Tag Archives: Writers Resources

Revision and Creation: 1 – Close Attention pt. 1

The initial post introducing the ideas here occurred over on Poetry Thesis Musings, a blog about it being self-defining. Go ahead and take a minute to read that; it’s short, I promise.

Now that you’ve read the initial post, walk along this exploration with me. The beginning of this journey is about the act of close attention. As just about any poet will tell you, close attention is one of the primary aspects of writing poetry. Another way to say this is that poems do not unveil themselves without your hard work of paying attention to the world around you.

But what does this have to do with revision?

Good question, you! Where ecstatic creation in the face of the results of close attention (a good example is found among the Beat Poets) may result in much earnest poetry–and even very good poetry–the act of revision asks for close attention to the poem, the poet, and the subject of the poem. Revision forces the poet to decide, to act, to reflect, to unveil, and to question.

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Literary Magazines and Your Ideas – Poll

Hi Beautiful Readers! As writers, literary hangers-on, and readers, we all know that the esteemed literary magazine is the pillar, the bulwark, of the literary scene. We know that there are more literary magazines than there are readers, but not as many as there are writers. We know that literary magazines have problems and solutions in this day and age of digital accessibility.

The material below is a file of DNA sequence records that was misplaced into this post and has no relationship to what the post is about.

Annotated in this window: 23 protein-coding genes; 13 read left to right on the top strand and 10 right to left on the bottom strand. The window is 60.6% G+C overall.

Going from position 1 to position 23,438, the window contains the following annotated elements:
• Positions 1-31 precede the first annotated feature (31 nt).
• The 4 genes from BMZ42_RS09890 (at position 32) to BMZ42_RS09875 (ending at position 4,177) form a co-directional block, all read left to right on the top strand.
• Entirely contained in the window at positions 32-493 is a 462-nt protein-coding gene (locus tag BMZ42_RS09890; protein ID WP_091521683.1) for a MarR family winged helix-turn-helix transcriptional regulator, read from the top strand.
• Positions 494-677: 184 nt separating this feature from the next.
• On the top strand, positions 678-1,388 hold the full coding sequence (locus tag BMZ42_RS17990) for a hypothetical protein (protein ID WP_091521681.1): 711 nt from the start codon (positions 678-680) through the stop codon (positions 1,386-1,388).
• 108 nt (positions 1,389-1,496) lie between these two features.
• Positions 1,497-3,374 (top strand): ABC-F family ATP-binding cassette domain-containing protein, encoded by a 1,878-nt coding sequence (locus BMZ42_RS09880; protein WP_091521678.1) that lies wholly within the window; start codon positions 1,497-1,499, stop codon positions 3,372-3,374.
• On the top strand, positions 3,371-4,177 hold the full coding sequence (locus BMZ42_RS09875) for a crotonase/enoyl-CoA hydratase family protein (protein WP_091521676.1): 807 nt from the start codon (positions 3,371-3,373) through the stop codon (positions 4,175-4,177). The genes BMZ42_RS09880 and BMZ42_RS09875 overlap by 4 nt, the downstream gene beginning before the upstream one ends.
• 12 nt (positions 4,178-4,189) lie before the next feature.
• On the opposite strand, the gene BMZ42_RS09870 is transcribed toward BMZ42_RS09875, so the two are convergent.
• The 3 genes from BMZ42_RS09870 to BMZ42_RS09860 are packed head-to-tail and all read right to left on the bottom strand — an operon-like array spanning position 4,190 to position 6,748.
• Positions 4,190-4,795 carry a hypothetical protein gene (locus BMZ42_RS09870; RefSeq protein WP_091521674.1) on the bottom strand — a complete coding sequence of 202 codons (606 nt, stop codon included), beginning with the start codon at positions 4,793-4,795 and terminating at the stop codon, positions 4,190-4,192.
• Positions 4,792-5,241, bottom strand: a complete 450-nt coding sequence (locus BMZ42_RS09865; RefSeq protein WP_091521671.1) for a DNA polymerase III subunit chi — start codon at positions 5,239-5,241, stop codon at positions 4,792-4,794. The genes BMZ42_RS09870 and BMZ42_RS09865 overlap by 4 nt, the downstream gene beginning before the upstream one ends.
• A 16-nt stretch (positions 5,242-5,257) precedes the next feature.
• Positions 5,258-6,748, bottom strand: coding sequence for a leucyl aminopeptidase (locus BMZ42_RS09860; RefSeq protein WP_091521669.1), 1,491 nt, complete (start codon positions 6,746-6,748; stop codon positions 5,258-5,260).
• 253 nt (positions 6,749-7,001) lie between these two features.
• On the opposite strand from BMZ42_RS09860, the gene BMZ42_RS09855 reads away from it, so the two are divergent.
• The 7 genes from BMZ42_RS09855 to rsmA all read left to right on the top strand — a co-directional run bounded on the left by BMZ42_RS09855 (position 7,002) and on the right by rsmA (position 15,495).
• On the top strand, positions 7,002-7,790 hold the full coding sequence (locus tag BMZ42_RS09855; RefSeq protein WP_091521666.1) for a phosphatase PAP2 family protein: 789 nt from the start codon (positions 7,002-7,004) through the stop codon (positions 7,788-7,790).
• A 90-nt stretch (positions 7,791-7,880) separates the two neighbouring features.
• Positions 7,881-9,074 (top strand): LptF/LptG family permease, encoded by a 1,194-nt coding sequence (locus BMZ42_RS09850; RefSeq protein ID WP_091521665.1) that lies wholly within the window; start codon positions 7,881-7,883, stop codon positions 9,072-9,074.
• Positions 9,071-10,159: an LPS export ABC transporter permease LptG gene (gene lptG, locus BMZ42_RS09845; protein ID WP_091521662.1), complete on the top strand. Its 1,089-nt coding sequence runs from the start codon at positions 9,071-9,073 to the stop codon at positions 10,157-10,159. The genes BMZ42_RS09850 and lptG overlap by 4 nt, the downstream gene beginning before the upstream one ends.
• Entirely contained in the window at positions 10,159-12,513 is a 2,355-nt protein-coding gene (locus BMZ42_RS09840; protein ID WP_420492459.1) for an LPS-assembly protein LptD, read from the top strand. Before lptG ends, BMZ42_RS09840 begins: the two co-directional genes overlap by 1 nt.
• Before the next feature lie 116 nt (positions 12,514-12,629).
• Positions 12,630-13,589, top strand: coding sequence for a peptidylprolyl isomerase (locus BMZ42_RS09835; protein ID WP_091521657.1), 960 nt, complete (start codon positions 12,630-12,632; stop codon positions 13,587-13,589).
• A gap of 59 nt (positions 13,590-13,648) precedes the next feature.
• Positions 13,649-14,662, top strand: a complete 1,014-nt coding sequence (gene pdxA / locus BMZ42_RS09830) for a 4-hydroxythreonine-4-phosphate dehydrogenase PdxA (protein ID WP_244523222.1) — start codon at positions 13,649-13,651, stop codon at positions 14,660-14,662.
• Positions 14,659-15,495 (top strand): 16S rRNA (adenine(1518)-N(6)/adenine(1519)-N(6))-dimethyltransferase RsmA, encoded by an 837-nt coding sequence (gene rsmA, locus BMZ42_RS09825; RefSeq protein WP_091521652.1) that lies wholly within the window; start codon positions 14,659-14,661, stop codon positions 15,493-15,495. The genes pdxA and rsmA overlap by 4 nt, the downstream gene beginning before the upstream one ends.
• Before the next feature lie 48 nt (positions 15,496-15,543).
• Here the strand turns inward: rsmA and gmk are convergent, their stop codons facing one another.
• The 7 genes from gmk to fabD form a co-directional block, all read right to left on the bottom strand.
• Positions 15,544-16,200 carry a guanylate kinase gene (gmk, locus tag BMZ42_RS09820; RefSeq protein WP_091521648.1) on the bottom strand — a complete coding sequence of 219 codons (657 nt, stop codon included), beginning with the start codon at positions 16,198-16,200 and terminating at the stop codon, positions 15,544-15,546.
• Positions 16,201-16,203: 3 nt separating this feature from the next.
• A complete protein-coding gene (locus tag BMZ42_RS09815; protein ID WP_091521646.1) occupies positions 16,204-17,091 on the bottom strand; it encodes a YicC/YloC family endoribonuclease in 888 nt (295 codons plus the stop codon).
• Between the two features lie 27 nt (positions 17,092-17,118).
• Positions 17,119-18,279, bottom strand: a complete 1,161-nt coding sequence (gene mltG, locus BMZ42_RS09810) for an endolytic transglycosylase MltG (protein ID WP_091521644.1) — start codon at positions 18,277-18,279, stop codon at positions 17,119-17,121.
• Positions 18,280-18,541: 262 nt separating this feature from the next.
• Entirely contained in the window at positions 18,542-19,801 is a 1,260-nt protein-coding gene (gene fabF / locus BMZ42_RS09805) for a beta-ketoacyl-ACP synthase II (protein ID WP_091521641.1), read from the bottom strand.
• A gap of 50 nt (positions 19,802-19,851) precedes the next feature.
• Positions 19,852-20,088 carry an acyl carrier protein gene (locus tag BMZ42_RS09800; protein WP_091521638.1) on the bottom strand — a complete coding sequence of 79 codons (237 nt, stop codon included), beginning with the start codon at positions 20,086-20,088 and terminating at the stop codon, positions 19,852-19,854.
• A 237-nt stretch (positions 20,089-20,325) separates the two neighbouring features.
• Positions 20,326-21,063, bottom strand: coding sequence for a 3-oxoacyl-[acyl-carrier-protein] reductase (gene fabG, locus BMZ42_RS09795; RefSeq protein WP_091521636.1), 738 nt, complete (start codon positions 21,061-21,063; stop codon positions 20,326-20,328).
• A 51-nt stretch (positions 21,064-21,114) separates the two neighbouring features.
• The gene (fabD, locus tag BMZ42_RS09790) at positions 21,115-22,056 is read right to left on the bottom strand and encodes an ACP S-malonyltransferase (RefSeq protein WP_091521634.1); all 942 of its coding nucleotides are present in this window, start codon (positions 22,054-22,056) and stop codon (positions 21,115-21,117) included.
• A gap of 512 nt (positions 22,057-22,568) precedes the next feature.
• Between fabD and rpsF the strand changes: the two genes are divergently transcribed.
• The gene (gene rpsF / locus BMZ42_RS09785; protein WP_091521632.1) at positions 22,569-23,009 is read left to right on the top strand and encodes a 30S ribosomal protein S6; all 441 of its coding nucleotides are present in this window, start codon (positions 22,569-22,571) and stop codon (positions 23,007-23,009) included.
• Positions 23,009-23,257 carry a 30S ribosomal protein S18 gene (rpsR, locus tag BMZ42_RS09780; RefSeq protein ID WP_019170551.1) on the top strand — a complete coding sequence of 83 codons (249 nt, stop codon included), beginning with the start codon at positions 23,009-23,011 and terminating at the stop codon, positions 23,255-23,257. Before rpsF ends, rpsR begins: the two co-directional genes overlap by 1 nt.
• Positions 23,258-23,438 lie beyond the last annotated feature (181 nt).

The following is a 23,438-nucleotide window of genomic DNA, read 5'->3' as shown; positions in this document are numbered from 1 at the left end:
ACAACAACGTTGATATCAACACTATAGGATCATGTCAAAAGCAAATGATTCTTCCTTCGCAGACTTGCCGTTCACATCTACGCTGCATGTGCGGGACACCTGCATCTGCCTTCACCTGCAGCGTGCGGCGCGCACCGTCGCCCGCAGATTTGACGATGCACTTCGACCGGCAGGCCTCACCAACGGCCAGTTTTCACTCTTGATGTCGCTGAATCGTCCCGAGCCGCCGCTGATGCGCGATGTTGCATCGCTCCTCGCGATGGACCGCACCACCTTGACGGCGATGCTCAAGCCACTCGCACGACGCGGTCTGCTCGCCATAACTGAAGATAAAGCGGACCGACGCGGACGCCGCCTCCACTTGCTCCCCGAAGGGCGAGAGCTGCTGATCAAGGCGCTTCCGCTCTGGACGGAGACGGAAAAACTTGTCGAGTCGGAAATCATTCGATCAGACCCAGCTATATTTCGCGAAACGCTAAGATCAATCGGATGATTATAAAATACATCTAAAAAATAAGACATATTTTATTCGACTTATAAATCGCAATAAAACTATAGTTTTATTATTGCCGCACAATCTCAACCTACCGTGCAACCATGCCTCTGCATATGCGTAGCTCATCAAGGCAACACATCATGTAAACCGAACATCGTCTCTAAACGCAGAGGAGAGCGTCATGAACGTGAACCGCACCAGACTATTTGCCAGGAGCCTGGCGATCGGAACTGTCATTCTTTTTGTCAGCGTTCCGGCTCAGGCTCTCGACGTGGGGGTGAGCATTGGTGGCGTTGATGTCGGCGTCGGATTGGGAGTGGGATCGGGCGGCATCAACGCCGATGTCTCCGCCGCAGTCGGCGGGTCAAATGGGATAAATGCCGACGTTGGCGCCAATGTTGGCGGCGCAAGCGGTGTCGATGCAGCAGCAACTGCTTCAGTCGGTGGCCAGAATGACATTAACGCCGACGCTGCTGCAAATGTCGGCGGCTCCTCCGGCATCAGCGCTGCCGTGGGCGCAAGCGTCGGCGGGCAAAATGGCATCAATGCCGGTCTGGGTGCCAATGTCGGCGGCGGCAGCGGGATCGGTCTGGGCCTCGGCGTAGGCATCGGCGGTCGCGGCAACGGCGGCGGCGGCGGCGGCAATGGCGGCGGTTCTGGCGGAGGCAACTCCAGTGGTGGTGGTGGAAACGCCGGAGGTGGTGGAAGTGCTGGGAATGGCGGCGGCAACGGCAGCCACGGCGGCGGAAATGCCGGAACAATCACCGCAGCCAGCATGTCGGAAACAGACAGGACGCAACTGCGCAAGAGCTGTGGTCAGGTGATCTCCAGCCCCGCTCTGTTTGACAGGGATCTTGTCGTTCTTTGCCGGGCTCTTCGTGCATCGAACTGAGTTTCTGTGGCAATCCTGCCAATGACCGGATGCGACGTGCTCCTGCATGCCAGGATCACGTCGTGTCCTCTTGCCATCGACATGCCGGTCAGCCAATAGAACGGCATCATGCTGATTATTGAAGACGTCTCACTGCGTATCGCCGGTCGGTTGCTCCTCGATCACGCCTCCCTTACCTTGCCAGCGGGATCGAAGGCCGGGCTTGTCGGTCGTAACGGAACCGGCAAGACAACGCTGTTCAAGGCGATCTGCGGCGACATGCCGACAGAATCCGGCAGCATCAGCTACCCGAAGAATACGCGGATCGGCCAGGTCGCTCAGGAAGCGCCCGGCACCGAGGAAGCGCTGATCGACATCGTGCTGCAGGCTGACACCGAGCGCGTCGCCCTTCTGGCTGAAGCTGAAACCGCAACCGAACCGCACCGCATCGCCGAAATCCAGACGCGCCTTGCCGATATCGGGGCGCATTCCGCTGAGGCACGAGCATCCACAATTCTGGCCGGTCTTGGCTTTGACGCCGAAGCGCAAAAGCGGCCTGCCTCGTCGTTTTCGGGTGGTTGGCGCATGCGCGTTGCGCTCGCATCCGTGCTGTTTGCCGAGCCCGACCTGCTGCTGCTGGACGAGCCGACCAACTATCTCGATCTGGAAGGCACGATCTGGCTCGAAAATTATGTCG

I want to run a quick poll about your ideas of the current Lit Mag landscape. I have my own opinions, and I will be posting on that when this poll is over in a week.

Thanks for participating!

What Makes for a Successful Literary Submission?

So many submissions come in to the literary magazine I help staff – a relatively new literary magazine – that examining the framework of a “successful submission” becomes a lesson in self-reflection. From my experience working on various literary journals, the submissions that find a way through the editorial process have similar characteristics, even though the journal, the editors, and the submissions may be vastly different. For the most part, this framework can relate across different literary journals with different scopes as well. At the broadest level, I see the framework resting upon awareness. Continue reading